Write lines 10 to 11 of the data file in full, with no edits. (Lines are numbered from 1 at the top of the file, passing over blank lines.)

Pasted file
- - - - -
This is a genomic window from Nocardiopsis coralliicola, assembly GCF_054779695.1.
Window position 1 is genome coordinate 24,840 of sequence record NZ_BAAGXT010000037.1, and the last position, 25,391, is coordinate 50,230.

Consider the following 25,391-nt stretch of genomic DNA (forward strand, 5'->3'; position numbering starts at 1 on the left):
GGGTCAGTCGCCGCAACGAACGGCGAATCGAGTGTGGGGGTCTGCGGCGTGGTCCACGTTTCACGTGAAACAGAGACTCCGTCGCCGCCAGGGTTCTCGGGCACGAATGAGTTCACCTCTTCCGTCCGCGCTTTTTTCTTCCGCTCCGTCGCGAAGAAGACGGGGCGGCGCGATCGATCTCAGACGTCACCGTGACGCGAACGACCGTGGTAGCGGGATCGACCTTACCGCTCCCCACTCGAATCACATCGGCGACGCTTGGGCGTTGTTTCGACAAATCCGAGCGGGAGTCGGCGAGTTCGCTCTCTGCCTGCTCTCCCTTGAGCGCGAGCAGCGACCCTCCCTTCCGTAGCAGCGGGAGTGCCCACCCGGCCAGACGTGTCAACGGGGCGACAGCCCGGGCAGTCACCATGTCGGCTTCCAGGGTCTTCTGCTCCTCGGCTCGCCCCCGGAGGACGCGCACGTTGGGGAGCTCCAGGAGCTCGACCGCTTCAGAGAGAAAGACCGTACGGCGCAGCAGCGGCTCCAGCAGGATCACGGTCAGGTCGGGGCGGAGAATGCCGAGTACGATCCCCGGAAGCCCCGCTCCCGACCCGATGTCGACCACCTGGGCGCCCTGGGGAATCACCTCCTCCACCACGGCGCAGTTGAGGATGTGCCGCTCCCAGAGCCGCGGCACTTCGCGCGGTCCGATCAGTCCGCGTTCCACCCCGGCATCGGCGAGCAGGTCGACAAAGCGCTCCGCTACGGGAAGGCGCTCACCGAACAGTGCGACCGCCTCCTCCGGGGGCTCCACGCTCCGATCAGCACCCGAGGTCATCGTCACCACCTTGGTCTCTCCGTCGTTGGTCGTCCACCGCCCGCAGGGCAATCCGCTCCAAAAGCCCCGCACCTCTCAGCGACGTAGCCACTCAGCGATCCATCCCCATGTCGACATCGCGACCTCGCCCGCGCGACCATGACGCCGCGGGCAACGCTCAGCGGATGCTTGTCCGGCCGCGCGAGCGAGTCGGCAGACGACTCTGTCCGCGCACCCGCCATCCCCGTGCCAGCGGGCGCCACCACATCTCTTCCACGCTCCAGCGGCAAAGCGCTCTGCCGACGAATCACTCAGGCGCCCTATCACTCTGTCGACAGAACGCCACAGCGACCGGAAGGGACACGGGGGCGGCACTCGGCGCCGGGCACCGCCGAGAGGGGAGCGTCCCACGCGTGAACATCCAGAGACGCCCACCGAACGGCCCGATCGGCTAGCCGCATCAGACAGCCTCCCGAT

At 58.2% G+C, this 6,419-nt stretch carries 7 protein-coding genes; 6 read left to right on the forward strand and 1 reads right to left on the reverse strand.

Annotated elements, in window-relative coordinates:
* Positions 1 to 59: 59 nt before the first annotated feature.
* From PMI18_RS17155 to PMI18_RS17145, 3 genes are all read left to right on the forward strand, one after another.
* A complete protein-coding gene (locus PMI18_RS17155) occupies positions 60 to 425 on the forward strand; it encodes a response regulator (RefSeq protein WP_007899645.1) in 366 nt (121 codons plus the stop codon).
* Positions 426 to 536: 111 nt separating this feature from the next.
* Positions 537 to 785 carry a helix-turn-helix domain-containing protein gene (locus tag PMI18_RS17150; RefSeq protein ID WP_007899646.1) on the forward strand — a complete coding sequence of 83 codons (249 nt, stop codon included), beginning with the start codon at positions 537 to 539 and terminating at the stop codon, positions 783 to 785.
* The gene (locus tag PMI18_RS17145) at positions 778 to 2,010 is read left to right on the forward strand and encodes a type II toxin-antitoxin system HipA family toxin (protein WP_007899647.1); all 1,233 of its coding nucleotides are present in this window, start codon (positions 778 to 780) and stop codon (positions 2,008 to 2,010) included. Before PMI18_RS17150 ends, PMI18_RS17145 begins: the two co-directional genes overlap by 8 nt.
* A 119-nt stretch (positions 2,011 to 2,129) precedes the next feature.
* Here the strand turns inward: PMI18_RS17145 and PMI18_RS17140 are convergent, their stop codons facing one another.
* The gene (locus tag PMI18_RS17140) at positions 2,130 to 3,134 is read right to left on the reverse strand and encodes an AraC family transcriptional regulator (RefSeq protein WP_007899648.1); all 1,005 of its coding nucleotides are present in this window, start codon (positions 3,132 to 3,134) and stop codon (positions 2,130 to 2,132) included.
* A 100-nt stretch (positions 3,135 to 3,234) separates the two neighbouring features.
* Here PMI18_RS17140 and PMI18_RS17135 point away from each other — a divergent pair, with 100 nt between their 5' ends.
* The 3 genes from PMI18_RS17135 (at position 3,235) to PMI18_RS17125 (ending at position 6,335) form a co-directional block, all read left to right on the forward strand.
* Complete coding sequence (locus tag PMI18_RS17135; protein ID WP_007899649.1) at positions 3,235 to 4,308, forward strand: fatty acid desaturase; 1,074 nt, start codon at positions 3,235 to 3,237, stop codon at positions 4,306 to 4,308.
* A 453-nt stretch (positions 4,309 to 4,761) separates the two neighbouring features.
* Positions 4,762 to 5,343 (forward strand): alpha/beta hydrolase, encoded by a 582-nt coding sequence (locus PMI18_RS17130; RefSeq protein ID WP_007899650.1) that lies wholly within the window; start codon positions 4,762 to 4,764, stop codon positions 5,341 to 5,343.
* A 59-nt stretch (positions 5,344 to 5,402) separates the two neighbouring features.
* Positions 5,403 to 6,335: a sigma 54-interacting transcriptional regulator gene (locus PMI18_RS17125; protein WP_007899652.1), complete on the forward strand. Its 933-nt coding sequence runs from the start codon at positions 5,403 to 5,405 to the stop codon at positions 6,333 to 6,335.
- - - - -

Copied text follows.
* Positions 426 to 536: 111 nt separating this feature from the next.
* Positions 537 to 785 carry a helix-turn-helix domain-containing protein gene (locus tag PMI18_RS17150; RefSeq protein ID WP_007899646.1) on the forward strand — a complete coding sequence of 83 codons (249 nt, stop codon included), beginning with the start codon at positions 537 to 539 and terminating at the stop codon, positions 783 to 785.